I’ve alluded to the fact that we co-sleep with our kiddos, specifically our newly adopted children. But I haven’t expounded much beyond that.
In the past I’ve had a number of folks ask me how we manage so many little ones, especially at night. And with Tallula’s arrival, 8 months after Poppy’s arrival, we’re sandwiched between two kiddos. Literally.
So, seems like now is the perfect time to talk about co-sleeping. Because boy, are we co-sleeping.
First a little background. I’m a information-seeker by nature. So, years ago, when I was a new momma, I read all the books and did all the research. And I did co-sleep with some of my bio kiddos. Short term, I loved it. I was nursing, which equals tired, and co-sleeping seemed to be just the ticket. But long term, not so much. In fact, by co-sleeping, I felt like I actually created sleep issues for my kids. For one of them it was years before he could sleep through the night without waking at least a few times. And I am not fond of getting up at night any more than absolutely necessary.
Then we grew our family through adoption. And parenting adopted children can be counter-intuitive to parenting biological children. I can’t quite recall if it was on purpose or on accident, but we reconsidered co-sleeping. It seemed to be exactly what our kiddos needed. And now? We really wouldn’t do it any other way.
Here is why.
1. It’s good for them.
– The physical closeness has been a balm to the soul of our kiddos through adoption. Some of them have suffered neglect and lacked any physical contact. And some of them have been loved and that closeness is something they’ve come to know and cherish. Either way, co-sleeping works to satisfy that need for contact in a big way.
– Your little one needs physical contact and closeness to foster and encourage bonding. Getting to know you, your smell, your peculiarities during those hours you’re insulated from the rest of the world goes a long way in encouraging the process of not only becoming a family, but feeling like a family.
– During those first few days, weeks and months after coming home from China, your child is feeling completely overwhelmed and insecure (whether they act like it or not). Sleep is something that probably won’t come easily for them, and understandably so. I know if my husband is away, or even worse if I’m away without him, I sleep terribly. I wake up at every sound and then falling back to sleep can be impossible. This is how it has been for our kids when they come home from China – times 100. They’ve lost everything that is familiar to them. Sleep is elusive and good sleep is almost impossible. Co-sleeping has helped us immensely in encouraging a good night’s sleep for our kiddos – they wake up and are reminded, immediately, that they are not alone. They don’t have to wake up and cry, and wait for us to run down the hall. We’re already there.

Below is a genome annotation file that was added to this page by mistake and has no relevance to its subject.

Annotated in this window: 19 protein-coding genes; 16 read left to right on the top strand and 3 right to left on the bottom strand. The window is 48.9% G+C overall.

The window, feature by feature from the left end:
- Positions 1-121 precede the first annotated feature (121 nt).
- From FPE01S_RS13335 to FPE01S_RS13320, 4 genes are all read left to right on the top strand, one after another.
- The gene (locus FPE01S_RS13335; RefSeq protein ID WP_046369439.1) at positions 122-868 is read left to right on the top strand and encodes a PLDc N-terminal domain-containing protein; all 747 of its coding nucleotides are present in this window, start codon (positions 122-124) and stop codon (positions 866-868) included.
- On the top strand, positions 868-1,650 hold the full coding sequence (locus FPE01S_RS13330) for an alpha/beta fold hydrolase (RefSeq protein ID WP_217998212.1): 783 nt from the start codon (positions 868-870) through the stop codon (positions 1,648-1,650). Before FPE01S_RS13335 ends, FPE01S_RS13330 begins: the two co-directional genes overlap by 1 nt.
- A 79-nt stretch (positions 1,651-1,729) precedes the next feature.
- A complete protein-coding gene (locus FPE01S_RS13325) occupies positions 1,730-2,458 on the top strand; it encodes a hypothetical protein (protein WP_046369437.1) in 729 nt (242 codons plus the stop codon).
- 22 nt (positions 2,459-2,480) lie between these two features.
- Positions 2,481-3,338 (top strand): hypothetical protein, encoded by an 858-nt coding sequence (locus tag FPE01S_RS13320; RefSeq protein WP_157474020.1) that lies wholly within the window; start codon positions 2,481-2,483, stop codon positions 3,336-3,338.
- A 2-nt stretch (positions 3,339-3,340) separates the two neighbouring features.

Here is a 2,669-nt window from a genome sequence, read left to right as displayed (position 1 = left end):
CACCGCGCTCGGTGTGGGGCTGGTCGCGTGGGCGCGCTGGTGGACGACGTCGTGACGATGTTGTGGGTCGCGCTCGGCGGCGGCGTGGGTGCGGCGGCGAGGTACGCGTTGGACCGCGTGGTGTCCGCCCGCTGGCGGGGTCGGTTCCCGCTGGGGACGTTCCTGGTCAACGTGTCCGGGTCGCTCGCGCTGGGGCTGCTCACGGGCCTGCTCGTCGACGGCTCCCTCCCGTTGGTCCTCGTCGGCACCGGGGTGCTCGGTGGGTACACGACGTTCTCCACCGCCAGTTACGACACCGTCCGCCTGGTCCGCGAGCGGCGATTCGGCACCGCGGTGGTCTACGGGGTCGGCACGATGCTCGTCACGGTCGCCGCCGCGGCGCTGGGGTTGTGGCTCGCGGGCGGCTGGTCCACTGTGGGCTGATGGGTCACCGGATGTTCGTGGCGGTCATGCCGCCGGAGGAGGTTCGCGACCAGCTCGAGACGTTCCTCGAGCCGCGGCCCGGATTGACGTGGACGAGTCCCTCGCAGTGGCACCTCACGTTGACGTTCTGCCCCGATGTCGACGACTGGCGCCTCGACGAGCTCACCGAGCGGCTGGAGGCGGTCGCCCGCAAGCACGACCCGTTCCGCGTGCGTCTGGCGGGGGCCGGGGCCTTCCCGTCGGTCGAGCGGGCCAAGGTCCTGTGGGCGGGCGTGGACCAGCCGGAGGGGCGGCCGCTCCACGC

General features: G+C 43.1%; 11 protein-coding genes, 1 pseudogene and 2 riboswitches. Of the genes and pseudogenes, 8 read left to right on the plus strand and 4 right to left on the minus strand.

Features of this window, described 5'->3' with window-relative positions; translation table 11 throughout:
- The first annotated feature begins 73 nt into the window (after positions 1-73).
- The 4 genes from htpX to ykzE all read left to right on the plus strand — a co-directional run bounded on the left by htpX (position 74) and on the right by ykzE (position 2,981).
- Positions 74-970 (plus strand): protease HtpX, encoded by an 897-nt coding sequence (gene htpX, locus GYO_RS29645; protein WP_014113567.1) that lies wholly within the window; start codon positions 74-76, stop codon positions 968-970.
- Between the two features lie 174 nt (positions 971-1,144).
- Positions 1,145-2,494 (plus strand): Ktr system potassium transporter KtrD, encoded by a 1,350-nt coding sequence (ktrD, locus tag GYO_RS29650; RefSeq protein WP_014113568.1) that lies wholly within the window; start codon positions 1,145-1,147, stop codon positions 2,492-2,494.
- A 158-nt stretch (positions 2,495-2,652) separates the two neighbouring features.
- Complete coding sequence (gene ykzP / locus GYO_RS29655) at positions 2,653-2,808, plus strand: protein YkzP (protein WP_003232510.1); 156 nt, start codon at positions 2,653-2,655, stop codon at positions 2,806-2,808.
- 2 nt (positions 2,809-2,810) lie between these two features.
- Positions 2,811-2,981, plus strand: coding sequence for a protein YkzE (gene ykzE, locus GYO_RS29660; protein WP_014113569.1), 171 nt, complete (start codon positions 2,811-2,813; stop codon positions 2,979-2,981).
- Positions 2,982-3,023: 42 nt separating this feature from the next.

– It builds trust between you and your child. By being there for them at night, it encourages them to let down their defenses (many kids have had to fend for themselves for way too long) and soon you’ll be able to see their real personality emerge. Please don’t misunderstand, I’m not saying that if you don’t co-sleep your child with never trust you. I’m just saying that co-sleeping can be a beautiful way to begin building that trust – with less effort on both of your parts.
2. It’s good for you.
– While you probably are not craving physical closeness like your newly adopted child, co-sleeping is the fastest way to a decent night sleep for not only your child, but for you. Note: I said decent, not good. But I’ll take decent over non-existent any day. And when you’re just home with your new little one, sleep can be hard to come by. So, if you’re just home from China, or about to travel, think of those first few weeks as the newborn period with a biological child… sleep when the baby sleeps (except don’t nap too long or you’ll never get over the jet lag).